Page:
Why HR should never ignore a workplace "jerk"

Why HR should never ignore a workplace "jerk"

Why HR should never ignore a workplace "jerk"
Most employers have come across a workplace jerk at some point in their careers and many will have tried their best to ignore their abrasive personality or disruptive behaviour – but is it really the most effective approach?

According to two industry experts, ignoring an issue – whether it’s a person’s obsessive tendency or their inability to cooperate – is actually the worst tactic possible and will only lead to greater problems down the line.

“People wait too long to address issues,” says psychiatrist Michelle Joy. “They allow the problems to ferment, fester and become part of the dysfunctional culture of a workplace so much so that people begin to think of it as normal behaviour.”

Joy recently co-authored ‘The Schmuck in My Office’ with Jody Foster – a clinical professor of psychiatry in the University of Pennsylvania’s Perelman School of Medicine.

In the book, Foster and Joy discuss various types of “office schmucks”, offering evidence-grounded advice on how best to handle them.

While the personality traits vary wildly between different shmucks – from The Narcissist and The Swindler to The Eccentric and The Robotic – the pair say there’s one thing that always remains the same across the board.

“Early intervention that is direct, clear and concisely stated is the key to this whole thing,” says Foster – who also specializes in corporate development, providing evaluation services to executives.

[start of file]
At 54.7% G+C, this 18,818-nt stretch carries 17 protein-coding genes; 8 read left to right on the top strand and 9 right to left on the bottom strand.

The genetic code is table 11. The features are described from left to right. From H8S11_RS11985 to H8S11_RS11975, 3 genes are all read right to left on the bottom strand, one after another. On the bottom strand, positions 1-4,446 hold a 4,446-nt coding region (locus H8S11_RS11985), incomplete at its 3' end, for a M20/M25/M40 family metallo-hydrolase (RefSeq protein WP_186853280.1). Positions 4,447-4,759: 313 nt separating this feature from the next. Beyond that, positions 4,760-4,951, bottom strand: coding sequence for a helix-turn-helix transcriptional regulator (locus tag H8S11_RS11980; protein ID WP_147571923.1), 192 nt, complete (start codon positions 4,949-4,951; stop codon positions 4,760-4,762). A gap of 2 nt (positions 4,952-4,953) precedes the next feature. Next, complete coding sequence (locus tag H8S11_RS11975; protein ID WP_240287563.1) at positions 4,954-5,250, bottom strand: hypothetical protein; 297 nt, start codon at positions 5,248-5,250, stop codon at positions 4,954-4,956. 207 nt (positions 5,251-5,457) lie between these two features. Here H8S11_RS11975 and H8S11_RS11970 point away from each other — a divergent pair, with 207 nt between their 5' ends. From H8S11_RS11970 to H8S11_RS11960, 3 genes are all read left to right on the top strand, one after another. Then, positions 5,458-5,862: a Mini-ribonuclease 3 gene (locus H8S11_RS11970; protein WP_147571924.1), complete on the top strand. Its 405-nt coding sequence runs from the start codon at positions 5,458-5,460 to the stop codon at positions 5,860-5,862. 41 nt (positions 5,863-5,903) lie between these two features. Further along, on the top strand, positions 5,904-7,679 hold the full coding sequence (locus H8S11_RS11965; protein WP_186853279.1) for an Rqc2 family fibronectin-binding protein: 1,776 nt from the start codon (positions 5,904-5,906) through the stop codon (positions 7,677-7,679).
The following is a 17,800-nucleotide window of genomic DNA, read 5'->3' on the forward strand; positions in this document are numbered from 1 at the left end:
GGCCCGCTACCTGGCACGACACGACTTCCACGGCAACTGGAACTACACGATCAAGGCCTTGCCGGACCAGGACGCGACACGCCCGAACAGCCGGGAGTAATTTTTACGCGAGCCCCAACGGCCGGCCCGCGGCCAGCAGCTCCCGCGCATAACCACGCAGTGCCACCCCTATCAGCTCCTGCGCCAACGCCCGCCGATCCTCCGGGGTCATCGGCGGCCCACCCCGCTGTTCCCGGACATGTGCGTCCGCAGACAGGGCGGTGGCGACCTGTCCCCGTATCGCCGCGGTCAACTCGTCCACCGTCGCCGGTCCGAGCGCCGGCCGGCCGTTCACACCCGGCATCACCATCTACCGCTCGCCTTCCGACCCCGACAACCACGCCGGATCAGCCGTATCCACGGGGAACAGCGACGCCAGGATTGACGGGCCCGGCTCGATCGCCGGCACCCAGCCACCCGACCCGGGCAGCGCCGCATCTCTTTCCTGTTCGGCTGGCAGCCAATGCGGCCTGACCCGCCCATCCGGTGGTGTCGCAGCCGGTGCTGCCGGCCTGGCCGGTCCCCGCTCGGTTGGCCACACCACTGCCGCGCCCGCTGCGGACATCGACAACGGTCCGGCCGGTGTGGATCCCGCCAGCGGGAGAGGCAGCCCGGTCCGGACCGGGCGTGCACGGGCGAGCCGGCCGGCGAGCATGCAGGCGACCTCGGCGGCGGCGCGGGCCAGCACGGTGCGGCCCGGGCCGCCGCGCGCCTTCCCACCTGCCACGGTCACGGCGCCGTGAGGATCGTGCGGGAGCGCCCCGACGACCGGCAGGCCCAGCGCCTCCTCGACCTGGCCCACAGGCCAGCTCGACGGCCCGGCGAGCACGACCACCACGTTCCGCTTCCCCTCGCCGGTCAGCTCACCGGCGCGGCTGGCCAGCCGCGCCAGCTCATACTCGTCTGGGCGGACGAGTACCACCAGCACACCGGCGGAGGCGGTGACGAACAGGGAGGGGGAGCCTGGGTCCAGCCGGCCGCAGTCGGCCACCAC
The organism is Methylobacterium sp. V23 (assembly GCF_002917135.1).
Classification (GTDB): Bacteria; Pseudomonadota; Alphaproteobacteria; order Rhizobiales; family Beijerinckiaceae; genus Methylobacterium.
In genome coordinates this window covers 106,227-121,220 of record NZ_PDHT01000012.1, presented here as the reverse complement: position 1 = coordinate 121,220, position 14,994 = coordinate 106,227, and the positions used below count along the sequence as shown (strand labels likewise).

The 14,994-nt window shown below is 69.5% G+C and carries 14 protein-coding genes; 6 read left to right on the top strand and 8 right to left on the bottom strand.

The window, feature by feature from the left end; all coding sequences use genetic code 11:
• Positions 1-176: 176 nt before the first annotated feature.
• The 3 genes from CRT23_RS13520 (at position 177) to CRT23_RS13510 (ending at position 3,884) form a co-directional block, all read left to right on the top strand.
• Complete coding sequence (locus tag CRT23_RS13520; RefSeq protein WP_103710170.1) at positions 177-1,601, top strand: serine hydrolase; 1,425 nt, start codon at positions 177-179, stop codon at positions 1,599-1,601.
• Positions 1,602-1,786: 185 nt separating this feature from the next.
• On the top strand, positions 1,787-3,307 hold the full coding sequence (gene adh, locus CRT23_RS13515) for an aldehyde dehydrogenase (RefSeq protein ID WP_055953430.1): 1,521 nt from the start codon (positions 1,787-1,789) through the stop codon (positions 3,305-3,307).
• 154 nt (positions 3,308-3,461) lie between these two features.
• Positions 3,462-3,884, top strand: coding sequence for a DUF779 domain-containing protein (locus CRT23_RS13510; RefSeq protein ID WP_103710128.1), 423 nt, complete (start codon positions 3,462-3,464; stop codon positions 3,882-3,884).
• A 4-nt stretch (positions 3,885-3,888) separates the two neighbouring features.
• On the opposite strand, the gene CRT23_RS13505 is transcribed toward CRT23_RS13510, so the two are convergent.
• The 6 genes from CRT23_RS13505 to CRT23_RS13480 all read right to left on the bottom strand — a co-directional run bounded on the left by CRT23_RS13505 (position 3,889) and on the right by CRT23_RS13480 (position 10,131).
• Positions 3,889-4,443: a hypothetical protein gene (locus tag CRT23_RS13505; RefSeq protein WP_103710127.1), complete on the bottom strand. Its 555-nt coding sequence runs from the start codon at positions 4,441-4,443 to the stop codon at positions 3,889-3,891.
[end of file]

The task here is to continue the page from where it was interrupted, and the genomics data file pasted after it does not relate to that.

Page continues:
“In general, people don't call out what they see in a timely enough way so the people who are acting this way think their behaviour is just fine,” she explains. “Then it comes as a complete surprise to them when, months or years later, they're told this thing that they do is totally unacceptable.”

So why do leaders shy away from speaking up?

“People are very uncomfortable being direct with other people,” says Foster. We all live in polite societies and it’s uncomfortable to say to somebody ‘I don't like what you just did.’ People just don't want to have these uncomfortable interactions.”

While it may be uncomfortable, Joy and Foster stress that the problem will only get worse as time goes on.

“It's really hard to sort an issue out when it's been going on for so long and it’s become the accepted mode of operation,” says Joy. “Things just become so normalized in a sense and again that’s advocacy towards pointing things out early.”

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